Sql Azure Database Mirroring for Traffic Manager Failover

By | January 12, 2018

My objective is to implement Azure Traffic Manager for failover of our web site and its databases.

To achieve this, I have two identical Sql Azure databases deployed in different data centres.

The database exhibits 450 tables, 4000 columns, ~8 million records, 3GB in size and frequently written to.

  1. Is Sql Data Sync a viable option to implement mirroring or in Sql Azure terms, bi-directional synchronization between them?

My initial concern besides efficiency and cost, and regardless of bi-directional vs one-way, is the time required to setup Sql Data Sync, maintenance overhead when schema evolves and debugging a complex schema when sync fails. There is the added issue of Sql Data Sync still in state of preview.

  1. Perhaps one-way Geo-replication is the better option and upon failover, one would manually reinstate the original database to be synchronized to – I’m wondering if such a course of action is what usually ensues for a database Admin?

My concern here is the departure from a fully automated failover solution governed by Traffic Manager.


I have concluded Sql Data Sync is not ideal for my MAWS and Sql Azure failover strategy.

Active Geo-Replication for Azure SQL Database proves the better option.

Here are some points I’ve considered against Sql Data Sync.

  1. With 450 tables and over 8 million records, my database is large enough to bring additional complexity and cost setting up, executing and maintaining bi-directional or one-way Sql Data Sync.

  2. Sql Data Sync does not appear to be designed too strongly around the idea of cross-data centre mirroring of large database. With limitations such as 100 tables per Azure Sync Group.

  3. Setting up Sql Data Sync properly for my database would take time
    because it involves spreading 450 tables across multiple smaller and
    manageable Sync Groups with well-tuned sync frequencies and each one
    tested to ensure synchronization occurs without conflicts. A deep
    analysis of database is required so the correct tables are grouped
    together to avoid foreign key conflicts in the target database:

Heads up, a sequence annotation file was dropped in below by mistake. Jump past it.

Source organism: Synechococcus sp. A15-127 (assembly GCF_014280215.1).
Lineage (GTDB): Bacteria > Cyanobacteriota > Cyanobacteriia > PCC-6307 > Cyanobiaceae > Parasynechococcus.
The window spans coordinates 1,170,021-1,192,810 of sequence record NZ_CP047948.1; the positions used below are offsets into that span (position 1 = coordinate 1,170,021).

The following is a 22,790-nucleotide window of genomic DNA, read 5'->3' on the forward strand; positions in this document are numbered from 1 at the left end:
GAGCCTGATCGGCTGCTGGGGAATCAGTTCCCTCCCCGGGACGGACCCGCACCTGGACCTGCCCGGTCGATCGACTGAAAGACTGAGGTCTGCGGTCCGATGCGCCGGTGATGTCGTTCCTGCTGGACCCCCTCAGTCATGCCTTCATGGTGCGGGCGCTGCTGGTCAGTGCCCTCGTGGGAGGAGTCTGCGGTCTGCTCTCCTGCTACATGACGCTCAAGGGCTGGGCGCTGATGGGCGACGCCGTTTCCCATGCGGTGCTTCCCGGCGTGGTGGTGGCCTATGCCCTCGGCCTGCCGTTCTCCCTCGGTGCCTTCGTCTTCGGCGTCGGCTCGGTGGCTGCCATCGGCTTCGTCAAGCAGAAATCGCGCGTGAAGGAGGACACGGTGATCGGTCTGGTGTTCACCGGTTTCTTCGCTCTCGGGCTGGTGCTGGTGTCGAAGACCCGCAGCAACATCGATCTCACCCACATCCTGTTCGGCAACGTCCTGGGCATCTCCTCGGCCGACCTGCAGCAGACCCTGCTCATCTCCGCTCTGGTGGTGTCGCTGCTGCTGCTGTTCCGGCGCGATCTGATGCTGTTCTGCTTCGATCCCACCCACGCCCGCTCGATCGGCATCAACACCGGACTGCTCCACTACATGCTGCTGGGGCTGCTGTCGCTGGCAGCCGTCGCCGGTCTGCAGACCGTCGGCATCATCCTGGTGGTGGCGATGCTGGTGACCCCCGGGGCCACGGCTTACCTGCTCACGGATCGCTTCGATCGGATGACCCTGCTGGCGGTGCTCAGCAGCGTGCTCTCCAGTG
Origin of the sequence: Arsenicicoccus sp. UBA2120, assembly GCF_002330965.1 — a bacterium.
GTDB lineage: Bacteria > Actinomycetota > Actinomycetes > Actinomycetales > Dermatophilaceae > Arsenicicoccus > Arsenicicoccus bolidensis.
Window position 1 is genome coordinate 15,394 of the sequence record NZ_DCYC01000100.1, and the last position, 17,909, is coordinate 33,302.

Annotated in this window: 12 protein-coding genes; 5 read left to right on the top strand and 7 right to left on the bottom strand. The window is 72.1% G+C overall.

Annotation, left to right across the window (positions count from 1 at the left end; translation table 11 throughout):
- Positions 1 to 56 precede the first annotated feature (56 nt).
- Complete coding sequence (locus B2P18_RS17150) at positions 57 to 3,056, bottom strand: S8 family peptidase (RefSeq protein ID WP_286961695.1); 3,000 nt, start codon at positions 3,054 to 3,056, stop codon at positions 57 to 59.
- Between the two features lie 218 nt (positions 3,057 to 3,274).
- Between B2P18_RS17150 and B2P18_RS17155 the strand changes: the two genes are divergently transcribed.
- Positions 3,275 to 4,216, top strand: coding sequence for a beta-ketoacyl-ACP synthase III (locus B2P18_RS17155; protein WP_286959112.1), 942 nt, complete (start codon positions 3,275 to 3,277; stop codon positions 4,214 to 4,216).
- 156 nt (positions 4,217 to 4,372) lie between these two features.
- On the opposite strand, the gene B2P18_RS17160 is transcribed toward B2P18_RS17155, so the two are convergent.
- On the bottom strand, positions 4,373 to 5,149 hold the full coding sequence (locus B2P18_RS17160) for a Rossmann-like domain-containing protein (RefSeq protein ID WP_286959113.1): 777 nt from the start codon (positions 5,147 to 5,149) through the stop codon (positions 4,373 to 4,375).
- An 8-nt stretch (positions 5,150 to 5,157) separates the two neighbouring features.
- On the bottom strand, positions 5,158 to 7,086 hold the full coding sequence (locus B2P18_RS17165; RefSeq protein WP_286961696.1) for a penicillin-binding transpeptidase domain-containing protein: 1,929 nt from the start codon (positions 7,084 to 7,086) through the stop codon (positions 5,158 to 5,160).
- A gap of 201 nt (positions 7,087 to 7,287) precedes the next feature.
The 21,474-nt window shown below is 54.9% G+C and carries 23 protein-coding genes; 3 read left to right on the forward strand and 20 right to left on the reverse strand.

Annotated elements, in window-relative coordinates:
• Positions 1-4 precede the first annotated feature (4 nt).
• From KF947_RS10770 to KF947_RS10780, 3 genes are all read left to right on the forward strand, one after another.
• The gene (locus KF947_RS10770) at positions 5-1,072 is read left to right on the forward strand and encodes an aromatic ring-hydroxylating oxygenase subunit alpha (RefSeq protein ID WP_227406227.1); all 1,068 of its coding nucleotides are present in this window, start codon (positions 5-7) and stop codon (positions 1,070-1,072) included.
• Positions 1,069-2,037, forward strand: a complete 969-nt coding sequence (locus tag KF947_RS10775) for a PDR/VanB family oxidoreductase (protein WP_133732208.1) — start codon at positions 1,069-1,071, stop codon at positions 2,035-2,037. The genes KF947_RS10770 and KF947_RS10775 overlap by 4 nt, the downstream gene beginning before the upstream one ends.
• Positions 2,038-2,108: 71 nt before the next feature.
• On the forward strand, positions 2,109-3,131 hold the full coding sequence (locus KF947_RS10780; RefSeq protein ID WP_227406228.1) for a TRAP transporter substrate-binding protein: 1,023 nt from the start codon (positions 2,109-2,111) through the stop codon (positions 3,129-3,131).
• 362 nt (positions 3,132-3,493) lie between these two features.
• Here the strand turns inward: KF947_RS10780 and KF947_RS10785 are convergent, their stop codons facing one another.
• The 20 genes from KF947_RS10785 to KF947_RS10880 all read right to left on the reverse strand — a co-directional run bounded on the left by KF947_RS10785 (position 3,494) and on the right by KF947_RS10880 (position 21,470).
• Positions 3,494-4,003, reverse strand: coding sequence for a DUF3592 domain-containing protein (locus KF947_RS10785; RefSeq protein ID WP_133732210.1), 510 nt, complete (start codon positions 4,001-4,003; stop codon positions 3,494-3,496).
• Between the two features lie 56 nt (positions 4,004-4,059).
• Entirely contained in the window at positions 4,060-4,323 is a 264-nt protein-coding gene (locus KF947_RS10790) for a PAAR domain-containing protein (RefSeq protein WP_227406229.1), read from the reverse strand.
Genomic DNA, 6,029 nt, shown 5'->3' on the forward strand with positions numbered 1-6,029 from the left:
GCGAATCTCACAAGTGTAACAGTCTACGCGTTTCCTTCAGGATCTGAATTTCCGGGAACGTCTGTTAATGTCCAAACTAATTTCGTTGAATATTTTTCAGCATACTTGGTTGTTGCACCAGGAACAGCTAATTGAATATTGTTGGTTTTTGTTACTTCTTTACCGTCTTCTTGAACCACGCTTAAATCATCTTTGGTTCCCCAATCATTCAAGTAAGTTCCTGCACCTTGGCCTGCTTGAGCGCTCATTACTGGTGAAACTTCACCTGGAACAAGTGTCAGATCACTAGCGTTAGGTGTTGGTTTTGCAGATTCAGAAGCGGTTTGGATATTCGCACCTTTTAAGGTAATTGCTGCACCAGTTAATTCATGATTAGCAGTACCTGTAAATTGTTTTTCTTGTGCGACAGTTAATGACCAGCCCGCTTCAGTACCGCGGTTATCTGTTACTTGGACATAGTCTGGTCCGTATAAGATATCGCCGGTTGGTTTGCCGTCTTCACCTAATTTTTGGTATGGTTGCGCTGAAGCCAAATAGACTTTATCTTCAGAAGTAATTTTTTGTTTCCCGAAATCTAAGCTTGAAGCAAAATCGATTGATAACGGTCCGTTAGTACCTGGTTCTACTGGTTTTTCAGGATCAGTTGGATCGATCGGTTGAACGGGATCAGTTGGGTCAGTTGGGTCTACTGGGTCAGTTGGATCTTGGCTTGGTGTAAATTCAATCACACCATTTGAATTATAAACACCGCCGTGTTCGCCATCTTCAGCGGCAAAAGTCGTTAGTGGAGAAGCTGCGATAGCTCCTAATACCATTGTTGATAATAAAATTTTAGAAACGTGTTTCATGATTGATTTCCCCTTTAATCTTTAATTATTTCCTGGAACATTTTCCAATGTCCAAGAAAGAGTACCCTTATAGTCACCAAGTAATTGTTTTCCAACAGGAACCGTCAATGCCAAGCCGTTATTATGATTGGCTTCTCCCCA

4. It appears that Sql Data Sync is not a transaction sync model:

SQL Azure failover / backup strategy for web app

  1. SQL Data Sync has been in preview for over 2 years and the last update was December 2012

  2. Sql Data Sync has inherent problems coping with large schema. This was experienced first-hand with my database schema.


  1. Emphasizing the first point, two-way replication across data centers is tricky and generally not recommended without intuit knowledge of the data and database schema. One could end up creating synchronization loops.

  2. Best Practice states: Only include the tables which are required as per your business needs in the sync group; including unnecessary tables can have impact on the overall cost as well as on efficiency of the synchronization.


  1. Sql Data Sync doubles up on tables, creating an even larger schema adding to my 450 tables.

In regards to using Active Geo-Replication for Azure SQL Database, upon failover, one would simply terminate the continuous copy relationship on the active secondary so that it becomes read-write.

From http://msdn.microsoft.com/en-us/library/azure/dn741331.aspx

In the case of a widespread failure in the primary region, you might need to fail over your application to a secondary region. First, force terminate the continuous copy relationship on the active secondary. After the termination, replication will stop and all transactions that were not yet replicated from the primary database will never be copied to the active secondary. The former active secondary will become a standalone database. At this point, the application can failover to the former active secondary and resume its function. If the primary database was set to read-write, after termination, the active secondary is also set to read-write.

As far as my Database SLA goes, I have the following scenarios covered

  1. Recovering from accidental data corruption or deletion: Sql Azure Premium offers free and automatic Point in Time Restore out of the box so there is no need to setup nightly backups to blob storage. http://azure.microsoft.com/blog/2014/10/01/azure-sql-database-point-in-time-restore/

  2. Monitoring for regulatory compliance, understanding database activity and insight into discrepancies and anomalies: Sql Azure offers database auditing on many aspects

  3. Cross-region redundancy to recover from a permanent loss of a datacenter caused by natural disasters, catastrophic human errors, or malicious act: Sql Azure offers Active Geo-Replication http://msdn.microsoft.com/en-us/library/azure/dn741339.aspx

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